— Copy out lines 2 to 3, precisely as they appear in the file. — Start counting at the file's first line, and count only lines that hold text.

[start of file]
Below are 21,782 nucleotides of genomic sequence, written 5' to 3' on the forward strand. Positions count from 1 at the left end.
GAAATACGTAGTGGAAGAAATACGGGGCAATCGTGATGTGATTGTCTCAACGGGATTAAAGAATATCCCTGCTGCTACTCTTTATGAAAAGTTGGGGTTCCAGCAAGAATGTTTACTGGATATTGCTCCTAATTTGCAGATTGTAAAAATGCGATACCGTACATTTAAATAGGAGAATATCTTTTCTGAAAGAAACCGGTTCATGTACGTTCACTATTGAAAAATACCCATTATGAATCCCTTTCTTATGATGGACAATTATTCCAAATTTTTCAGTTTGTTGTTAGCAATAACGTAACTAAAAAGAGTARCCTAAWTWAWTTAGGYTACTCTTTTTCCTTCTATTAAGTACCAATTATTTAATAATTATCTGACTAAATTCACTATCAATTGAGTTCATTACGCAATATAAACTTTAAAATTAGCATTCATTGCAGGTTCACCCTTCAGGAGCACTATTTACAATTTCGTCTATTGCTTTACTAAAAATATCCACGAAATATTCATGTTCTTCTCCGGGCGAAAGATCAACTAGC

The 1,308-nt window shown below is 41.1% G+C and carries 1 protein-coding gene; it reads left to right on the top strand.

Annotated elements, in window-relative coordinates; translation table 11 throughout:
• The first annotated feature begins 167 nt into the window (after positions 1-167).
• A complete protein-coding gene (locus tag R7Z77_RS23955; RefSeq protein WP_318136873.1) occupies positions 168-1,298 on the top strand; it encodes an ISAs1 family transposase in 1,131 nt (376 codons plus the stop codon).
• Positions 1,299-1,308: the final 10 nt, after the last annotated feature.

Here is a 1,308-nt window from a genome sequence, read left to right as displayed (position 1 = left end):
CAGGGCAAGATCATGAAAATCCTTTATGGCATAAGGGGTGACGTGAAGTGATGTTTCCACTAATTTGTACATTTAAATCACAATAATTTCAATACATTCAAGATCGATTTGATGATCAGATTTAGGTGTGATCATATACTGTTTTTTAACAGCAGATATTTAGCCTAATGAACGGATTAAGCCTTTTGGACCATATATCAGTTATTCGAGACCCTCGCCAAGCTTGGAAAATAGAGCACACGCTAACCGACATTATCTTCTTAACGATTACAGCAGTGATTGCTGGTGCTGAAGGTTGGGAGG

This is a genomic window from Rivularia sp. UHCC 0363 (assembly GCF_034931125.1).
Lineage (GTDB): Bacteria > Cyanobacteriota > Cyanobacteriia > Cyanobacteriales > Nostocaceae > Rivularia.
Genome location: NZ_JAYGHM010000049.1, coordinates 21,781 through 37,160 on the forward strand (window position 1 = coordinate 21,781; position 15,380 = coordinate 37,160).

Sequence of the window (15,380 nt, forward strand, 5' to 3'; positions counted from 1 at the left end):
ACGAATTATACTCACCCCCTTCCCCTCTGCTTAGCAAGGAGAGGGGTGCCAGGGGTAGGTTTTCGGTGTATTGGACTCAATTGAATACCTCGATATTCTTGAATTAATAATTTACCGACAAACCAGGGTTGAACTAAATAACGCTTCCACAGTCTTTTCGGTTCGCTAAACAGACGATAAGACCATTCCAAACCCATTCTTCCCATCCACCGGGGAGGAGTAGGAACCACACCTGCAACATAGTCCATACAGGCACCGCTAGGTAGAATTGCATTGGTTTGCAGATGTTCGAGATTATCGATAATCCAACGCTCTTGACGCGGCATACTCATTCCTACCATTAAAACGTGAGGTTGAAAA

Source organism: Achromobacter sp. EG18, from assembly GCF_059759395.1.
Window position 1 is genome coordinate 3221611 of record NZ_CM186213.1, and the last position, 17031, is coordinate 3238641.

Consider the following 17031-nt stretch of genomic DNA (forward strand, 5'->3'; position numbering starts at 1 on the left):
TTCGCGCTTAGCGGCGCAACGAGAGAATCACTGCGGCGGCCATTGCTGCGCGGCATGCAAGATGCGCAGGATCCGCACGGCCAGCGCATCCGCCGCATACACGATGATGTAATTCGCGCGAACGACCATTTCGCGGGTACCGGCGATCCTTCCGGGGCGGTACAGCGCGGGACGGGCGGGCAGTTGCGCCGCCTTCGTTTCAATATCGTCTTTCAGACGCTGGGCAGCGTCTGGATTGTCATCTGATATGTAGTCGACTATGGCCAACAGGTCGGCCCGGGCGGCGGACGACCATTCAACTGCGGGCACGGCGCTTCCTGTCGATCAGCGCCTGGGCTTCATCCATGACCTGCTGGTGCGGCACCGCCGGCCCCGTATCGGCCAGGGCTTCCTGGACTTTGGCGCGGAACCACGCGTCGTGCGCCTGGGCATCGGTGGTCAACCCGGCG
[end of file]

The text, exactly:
GAAATACGTAGTGGAAGAAATACGGGGCAATCGTGATGTGATTGTCTCAACGGGATTAAAGAATATCCCTGCTGCTACTCTTTATGAAAAGTTGGGGTTCCAGCAAGAATGTTTACTGGATATTGCTCCTAATTTGCAGATTGTAAAAATGCGATACCGTACATTTAAATAGGAGAATATCTTTTCTGAAAGAAACCGGTTCATGTACGTTCACTATTGAAAAATACCCATTATGAATCCCTTTCTTATGATGGACAATTATTCCAAATTTTTCAGTTTGTTGTTAGCAATAACGTAACTAAAAAGAGTARCCTAAWTWAWTTAGGYTACTCTTTTTCCTTCTATTAAGTACCAATTATTTAATAATTATCTGACTAAATTCACTATCAATTGAGTTCATTACGCAATATAAACTTTAAAATTAGCATTCATTGCAGGTTCACCCTTCAGGAGCACTATTTACAATTTCGTCTATTGCTTTACTAAAAATATCCACGAAATATTCATGTTCTTCTCCGGGCGAAAGATCAACTAGC

The 1,308-nt window shown below is 41.1% G+C and carries 1 protein-coding gene; it reads left to right on the top strand.